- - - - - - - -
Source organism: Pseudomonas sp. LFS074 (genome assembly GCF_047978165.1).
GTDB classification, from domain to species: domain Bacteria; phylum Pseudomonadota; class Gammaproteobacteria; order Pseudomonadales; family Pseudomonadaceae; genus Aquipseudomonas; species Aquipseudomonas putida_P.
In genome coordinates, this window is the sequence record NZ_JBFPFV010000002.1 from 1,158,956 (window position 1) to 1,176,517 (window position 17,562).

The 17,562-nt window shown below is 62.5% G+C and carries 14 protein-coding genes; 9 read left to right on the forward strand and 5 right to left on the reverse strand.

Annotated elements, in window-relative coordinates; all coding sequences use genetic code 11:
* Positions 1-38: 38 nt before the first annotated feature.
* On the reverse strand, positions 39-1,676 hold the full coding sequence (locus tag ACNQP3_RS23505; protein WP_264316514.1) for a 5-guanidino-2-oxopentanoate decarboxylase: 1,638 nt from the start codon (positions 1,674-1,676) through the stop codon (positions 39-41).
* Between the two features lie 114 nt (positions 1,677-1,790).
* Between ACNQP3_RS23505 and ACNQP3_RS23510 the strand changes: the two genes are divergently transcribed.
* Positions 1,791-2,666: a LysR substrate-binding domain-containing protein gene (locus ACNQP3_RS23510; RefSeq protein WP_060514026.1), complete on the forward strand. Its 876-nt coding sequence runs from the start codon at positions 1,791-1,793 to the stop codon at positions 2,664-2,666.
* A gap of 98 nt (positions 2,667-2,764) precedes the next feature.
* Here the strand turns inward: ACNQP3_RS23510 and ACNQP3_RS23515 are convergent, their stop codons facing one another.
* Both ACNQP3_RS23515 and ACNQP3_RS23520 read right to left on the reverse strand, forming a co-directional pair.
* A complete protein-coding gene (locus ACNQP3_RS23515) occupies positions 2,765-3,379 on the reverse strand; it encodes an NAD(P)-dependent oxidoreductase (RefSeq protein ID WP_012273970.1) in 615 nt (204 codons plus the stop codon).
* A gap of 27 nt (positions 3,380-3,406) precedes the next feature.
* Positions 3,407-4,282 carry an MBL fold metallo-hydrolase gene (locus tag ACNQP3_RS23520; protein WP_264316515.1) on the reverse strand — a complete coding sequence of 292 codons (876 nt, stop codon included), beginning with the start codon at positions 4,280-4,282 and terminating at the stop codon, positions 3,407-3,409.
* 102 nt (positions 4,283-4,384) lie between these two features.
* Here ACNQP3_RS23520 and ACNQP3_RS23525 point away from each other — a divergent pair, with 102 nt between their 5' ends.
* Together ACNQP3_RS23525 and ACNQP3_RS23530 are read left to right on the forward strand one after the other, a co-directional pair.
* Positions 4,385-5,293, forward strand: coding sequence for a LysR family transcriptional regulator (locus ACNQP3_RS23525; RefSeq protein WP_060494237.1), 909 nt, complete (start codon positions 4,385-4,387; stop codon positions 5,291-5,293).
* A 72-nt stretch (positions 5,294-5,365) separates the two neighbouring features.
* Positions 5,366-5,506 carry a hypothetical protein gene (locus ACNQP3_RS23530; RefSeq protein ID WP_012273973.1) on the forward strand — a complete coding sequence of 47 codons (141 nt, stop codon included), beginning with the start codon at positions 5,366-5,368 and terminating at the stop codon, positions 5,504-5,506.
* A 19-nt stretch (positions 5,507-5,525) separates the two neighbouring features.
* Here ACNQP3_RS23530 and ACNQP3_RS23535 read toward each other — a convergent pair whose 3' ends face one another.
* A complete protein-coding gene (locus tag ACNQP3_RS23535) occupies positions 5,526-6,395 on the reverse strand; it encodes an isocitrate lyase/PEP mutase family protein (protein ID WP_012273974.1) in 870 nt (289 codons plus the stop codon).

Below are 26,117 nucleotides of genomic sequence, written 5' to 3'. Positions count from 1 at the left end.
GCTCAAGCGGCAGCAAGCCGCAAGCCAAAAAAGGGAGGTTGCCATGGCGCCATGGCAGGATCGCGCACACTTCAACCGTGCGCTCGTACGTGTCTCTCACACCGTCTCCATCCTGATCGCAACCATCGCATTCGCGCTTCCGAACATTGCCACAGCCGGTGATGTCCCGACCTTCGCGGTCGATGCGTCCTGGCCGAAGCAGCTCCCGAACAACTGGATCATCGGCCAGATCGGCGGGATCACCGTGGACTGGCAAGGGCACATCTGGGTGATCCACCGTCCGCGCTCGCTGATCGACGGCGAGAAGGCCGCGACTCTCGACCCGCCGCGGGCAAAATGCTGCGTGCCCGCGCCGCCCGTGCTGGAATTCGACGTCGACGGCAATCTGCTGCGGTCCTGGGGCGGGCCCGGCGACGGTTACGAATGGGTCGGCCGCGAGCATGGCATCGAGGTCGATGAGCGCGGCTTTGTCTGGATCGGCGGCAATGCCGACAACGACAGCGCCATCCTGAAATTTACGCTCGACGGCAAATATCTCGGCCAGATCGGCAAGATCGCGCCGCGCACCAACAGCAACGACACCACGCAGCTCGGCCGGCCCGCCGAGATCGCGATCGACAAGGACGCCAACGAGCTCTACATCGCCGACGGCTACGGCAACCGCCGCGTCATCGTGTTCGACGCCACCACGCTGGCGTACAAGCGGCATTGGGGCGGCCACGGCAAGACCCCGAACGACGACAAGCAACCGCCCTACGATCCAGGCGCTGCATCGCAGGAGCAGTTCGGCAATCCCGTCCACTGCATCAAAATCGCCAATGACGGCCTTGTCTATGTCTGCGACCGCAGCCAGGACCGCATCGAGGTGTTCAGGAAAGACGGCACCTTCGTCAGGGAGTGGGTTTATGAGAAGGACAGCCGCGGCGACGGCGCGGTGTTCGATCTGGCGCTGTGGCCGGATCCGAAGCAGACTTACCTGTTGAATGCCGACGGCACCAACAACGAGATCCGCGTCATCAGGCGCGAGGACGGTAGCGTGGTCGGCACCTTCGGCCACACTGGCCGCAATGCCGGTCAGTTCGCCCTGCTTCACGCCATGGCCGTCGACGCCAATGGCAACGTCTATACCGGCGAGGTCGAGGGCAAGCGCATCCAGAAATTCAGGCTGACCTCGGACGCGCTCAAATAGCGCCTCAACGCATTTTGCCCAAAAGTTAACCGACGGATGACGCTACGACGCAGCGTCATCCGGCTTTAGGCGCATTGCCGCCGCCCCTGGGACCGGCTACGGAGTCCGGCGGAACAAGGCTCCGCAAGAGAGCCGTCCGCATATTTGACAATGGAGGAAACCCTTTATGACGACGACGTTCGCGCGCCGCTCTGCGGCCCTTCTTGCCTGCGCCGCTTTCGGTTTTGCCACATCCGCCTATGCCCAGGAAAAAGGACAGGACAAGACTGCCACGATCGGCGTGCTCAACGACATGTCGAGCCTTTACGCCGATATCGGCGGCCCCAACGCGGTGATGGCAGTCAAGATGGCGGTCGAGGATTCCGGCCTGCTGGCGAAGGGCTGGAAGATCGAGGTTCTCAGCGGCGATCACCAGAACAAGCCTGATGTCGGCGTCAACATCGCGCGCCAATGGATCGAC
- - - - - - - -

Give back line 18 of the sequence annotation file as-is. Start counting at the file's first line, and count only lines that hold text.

* Here ACNQP3_RS23520 and ACNQP3_RS23525 point away from each other — a divergent pair, with 102 nt between their 5' ends.